Saturday, November 20, 2004

Cry, baby. Cry.

This morning, I drove my car, solo, for the first time since late October. I went to my office and met with some of my partners. Then I stopped for gas and went to World Market to pick up some beer for the work crew tomorrow and some wine and stuff for Thanksgiving. It is nearly, but not quite, as much fun to buy beer and wine when you don't expect to drink any of it. I spent most of the rest of the day recovering.

There's something hard about feeling better.

Naturally, I'm delighted with each day's improvement, but I'm impatient to be well, to be my old self, to do much, much, much more than I really can.

Also, I feel an urgency to try to get as better and do as much as fast as I can before the next round of chemo (likely with radiation this time) comes around to knock me flat again.

Still, I'm making the most of it, while trying not to press my luck.

Yesterday, I met with a client, made some business related phone calls and felt renewed. By eveningtime, when Ed came to take Seamus to his cub scout pack meeting, I was starting to fade, but wanted to go with them - so I did. I began to suspect that I'd pushed a little too far when I got choked up during the Pledge of Allegiance.

While I'm getting stronger physically, emotionally, I'm still on a hair trigger. It is striking that while I've still got some peripheral neuropathy (loss of sensation) in my skin, emotionally, I feel like all my nerves are bare and exposed to the sun and air.

Judy teases that we have a daily contest when the mail comes as to which card or letter is going to make me weep. It's not sadness or grief or bitterness. It's just emotion, completely untethered. Especially when people are being kind, supportive, generous, understanding or helpful.

Ed has organized another work detail for tomorrow morning. It was much simpler to graciously accept this over-the-top gift from our friends when I was in the hospital. I know I can't do the chores they're doing for me, but I feel much more of a slouch sitting on the porch watching than when I was confined to a hospital bed.

Also, I've got to do other stuff while they'll be here. They're supposed to arrive around 10, while I'll be doing my IV (or "shooting up" as my brother referred to it). Then at 11, I promised to go to mass with Judy & the kids.

Ultimately, I'm so pleased and grateful for the help. So much that I would have done falls on Judy, and this will take a load from us both.

I'll just try not to weep too much, and leave graciousness for another day.


Blogger Dorrie said...

I think physical strength will help with the exposed emotional nerves. I've always felt that fatigue made me more prone to crying. (Like children who laugh hysterically over nothing when they are over-tired) The trouble I've had with crying is being surprised by it, when my brain takes some mundane sensory input and, through multiple leaps, connects it back to The Thing. It always happens just when I think I'm doing great "keeping it together"...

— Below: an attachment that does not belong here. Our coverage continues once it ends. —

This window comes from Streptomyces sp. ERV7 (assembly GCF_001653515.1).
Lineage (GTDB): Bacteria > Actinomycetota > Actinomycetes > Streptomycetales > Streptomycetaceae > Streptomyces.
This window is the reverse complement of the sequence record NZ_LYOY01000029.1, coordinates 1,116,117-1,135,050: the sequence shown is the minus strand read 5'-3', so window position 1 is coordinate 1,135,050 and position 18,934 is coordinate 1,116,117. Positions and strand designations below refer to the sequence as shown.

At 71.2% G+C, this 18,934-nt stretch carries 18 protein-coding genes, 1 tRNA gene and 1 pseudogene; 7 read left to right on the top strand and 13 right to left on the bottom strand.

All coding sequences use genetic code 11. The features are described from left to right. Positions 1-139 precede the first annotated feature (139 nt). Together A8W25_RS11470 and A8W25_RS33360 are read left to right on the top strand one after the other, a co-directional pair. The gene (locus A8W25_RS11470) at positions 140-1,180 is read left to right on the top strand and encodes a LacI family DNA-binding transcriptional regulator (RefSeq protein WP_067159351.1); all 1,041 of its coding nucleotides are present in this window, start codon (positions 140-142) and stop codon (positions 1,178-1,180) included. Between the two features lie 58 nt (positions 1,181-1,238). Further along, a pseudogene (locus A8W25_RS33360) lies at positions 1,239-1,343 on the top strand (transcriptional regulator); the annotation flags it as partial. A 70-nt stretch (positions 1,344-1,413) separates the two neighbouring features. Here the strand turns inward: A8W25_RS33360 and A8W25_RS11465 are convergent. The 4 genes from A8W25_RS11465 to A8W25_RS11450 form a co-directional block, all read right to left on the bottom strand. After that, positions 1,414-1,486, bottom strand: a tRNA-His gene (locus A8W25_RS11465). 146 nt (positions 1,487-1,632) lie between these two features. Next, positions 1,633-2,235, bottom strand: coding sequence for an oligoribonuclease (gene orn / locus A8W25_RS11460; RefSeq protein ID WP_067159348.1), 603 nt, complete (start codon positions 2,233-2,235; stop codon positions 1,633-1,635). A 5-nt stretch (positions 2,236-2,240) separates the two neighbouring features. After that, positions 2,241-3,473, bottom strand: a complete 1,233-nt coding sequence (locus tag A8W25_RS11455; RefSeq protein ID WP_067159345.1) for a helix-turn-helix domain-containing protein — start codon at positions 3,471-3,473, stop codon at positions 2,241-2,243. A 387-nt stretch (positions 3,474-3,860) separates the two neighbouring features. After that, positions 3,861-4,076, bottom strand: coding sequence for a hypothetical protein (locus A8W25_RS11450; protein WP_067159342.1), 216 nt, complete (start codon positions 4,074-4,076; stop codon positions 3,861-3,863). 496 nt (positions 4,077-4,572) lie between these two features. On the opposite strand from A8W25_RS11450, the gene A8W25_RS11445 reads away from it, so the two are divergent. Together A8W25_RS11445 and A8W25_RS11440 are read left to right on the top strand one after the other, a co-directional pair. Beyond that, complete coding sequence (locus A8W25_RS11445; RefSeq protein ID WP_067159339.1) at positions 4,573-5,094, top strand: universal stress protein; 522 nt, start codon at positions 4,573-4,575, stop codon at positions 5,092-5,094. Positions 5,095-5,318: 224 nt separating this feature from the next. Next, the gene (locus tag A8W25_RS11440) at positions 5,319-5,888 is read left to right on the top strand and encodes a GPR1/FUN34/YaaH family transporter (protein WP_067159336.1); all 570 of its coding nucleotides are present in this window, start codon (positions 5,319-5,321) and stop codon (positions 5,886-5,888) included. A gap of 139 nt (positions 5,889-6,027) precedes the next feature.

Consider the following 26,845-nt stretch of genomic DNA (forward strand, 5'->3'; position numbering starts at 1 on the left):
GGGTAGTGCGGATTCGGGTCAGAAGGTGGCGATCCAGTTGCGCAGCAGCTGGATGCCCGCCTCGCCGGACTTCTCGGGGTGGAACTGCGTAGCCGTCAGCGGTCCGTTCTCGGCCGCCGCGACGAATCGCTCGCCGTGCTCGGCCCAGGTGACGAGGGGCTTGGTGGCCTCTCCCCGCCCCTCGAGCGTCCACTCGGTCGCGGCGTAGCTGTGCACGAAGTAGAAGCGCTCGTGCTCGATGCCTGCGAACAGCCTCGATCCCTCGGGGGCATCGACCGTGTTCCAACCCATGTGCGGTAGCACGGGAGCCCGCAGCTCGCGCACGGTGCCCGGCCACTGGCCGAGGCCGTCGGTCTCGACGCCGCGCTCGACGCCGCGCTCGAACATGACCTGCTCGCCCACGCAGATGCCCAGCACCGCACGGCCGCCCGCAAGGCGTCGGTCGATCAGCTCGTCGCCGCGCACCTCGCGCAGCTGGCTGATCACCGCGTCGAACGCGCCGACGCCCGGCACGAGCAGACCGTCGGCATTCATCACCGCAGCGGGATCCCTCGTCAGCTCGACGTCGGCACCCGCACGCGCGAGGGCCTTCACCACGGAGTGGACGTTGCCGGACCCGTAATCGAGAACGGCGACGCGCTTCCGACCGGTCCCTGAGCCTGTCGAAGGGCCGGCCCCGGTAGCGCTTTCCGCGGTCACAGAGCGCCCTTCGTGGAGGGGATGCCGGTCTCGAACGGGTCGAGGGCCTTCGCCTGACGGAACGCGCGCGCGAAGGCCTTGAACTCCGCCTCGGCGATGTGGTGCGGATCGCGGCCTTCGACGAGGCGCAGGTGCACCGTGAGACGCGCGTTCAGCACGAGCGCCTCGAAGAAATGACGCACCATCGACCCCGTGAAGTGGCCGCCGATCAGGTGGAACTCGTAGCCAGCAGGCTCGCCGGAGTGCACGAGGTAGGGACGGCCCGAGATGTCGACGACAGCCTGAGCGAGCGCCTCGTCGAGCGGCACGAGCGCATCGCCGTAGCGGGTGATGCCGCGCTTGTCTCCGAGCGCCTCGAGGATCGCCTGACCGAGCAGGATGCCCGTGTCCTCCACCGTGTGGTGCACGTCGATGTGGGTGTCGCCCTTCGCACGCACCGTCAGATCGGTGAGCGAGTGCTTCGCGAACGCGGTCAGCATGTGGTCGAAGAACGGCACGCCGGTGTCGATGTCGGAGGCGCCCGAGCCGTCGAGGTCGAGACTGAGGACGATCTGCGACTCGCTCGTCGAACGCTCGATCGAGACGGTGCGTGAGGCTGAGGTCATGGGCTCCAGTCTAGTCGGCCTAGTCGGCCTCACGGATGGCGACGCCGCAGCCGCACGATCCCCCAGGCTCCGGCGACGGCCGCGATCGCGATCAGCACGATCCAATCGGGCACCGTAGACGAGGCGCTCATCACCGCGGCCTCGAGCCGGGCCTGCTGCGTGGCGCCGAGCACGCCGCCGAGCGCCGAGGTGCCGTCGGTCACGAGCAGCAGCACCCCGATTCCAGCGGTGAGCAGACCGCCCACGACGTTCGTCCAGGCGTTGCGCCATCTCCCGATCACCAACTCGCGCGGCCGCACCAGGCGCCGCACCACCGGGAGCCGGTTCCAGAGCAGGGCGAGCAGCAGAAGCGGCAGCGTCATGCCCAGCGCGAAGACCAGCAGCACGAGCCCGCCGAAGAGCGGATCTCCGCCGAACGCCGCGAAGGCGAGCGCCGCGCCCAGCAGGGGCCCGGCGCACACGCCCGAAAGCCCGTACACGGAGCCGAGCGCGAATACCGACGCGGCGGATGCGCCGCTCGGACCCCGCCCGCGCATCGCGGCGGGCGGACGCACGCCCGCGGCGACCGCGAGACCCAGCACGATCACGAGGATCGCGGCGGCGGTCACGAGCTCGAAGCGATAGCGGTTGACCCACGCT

11:02 PM  
Blogger GPT said...

Jim, We'll miss you on Thursday but glad things are looking up; GMJ and I will be down on Saturday. I hope you were able to put the top down on your saturday excursion. Water with lemon, hmm sounds like one of my drinks.

11:52 AM  
Blogger Tom Wolf said...

Sorry I missed the work day, but glad you're feeling better and better. I've always gotten choked up upon witnessing anything noble or unselfish or particularly loving. Women like sensitive guys. Speaking of which, you and Judy should go see "Shall We Dance." I've taken Carol and Kelly to see it (separately) and loved it both times. (This may be seen as evidence of softness, but, as you know, I get to balance it out in my work.) Hope to see you soon. Love, Tom

7:35 PM  
Blogger vkenny said...

Jimmy, Enjoy the fact that tears are cleansing and a wonderful stress reliever. I know it seems tears come out of nowhere but they really come when you need them. It is great to hear you are improving every day and getting stronger. Keep letting people help with encouraging words & deeds as this will help you through the next round. Knowing you have alot of people there for you will make it better.

8:24 AM  
Blogger Judy Barker said...

Hi Jim,
I have been following your journey to beat this thing. I had a little trouble signing into Blog but I think I've got it now.
Thinking and praying for you and the family today. On Turkey Day you and the Guys and friends have a lot to be thankful for as we all do. My son in law is recovered 3-1/2years now. Lots of prayers and excellent medical care.
So hang in there. Life is a big test and you are passing with flying colors.
I think you should make the movie, really.
If you get bored, check out my website. Lots of Irish music etc.
Judy and Geoff Barker

9:13 AM  

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